CULTUREFood & DrinkREVIEWS
HypEats: Moca Café & Lounge
Moca Café & Lounge is known for its signature taste of Haitian Creole cuisine, however it offers an array of dishes such as burgers and sirloin steaks. It’s name was cultivated by its proximity to a very cultured neighbor the North Miami Museum of Contemporary Art.
I had passed by Moca an obscene amount of times yet never bothered to give it a try. Shame on me! This time was different, I glided through the back doors and was greeted warmly by the hostess standing by the fully stocked bar. As she directed me through the room I was amazed at how spacious and functional the space is. Moca comes equip with two full bars each stocked with two flat screen tv’s—one at both the front and back entrances— a stage, and extra large booths to accommodate larger parties. The decor of Moca Café & Lounge is best described as harmonized, the earth tones used on the walls were complemented beautifully by the dark oak and black leather seating.
Being new to the world of Creole cuisine, my choice of dish could have gone safe, a choice burger or maybe chicken would’ve done the trick but that would’ve have been a serious drag! Thankfully, the team over at Moca was very gracious and made a suggestion that would make any seafood lover’s taste buds scream for joy. Chef George enlightened me with a dish called “Lambi.”
Once the dish arrived I immediately knew it was fish but at the first bite the texture felt familiar yet made me uncertain of what I was eating, but frankly it didn’t matter it was delicious! The flavor of the mystery grilled fish entangled in red and yellow peppers made me wonder and appreciate the entire dish. After trying to determine the type of sea creature being digested and failing miserably the suspense was unbearable. I had to know what this oddity was so one quick question to the waitress revealed, “It’s grilled conch,” my eyes widen, I was surprised. She informed me that everyone reacts that way, it’s one of Moca’s favored dishes served with rice and beans, gravy, fried plantains and pikliz, a spicy Haitian slaw. The portions of the dish is enough to revisit this gem, but one taste will seal the deal. The pikliz was a new yummy discovery for me the spicy slaw was refreshing and tangy and then sucker punched you with its spice. Definitely, something you’ll want to recreate at home.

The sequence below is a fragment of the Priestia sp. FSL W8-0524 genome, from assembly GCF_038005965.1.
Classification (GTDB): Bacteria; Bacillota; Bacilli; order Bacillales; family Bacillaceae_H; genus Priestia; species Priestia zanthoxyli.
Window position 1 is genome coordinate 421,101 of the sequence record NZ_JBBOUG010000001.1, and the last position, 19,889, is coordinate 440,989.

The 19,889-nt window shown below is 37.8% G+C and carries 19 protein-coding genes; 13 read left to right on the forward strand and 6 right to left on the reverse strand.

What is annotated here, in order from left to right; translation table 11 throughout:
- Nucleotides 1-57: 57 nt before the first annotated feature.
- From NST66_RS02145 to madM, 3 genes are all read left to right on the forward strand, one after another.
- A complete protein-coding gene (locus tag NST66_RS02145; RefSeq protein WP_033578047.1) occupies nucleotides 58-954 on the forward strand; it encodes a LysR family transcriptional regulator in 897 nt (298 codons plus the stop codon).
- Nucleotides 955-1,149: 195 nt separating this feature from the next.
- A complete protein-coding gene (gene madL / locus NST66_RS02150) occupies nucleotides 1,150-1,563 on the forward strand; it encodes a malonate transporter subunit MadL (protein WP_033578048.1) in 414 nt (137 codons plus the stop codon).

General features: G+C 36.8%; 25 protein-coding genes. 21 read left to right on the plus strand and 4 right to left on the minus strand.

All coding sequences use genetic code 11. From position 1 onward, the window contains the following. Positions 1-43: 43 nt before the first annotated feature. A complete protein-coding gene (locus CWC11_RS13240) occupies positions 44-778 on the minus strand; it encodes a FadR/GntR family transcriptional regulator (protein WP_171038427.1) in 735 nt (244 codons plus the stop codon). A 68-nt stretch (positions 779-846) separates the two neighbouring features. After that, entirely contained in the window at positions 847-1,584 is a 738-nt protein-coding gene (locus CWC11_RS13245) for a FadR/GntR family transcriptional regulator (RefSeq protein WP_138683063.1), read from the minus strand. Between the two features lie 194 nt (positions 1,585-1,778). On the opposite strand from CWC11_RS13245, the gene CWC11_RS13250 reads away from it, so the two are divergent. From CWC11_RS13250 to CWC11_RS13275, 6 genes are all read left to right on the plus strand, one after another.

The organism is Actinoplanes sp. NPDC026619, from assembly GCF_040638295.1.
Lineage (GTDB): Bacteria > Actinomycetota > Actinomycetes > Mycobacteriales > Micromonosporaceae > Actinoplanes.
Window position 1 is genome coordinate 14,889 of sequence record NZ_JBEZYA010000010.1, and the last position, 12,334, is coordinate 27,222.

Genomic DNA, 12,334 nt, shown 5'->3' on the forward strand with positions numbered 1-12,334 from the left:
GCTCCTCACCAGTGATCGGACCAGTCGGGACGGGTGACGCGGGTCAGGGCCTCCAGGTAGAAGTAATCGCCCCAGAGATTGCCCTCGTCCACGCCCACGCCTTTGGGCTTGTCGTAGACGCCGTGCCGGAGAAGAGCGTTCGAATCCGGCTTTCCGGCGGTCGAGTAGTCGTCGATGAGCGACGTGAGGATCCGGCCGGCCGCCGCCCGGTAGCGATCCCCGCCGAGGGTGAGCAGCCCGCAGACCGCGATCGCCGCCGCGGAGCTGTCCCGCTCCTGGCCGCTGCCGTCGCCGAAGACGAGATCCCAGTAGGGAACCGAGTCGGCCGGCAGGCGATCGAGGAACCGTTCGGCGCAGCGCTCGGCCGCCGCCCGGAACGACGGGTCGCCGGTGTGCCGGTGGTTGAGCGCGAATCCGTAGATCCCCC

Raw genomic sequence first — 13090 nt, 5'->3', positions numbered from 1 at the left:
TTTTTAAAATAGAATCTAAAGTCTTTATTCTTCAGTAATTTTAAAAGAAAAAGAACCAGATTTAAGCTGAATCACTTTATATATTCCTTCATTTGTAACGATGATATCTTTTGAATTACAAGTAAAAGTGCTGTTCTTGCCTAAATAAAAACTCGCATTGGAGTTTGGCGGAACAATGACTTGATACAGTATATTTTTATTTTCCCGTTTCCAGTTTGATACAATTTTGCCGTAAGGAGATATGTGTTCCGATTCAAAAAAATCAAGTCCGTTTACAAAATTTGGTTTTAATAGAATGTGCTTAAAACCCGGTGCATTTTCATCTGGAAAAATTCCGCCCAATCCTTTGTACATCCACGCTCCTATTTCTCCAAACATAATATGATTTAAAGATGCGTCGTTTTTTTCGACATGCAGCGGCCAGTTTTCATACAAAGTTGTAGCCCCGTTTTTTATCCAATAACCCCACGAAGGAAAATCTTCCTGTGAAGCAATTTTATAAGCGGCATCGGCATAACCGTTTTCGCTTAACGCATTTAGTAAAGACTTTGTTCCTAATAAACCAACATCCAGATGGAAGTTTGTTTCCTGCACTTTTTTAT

Even if Creole cuisine isn’t something you have a taste for I highly suggest this restaurant, it’s worth the splurge. It’s been known to host some pretty intimate poetry readings and of course has a great dance floor.
Moca Café & Lounge
738 NE 125th St.
North Miami, FL 33161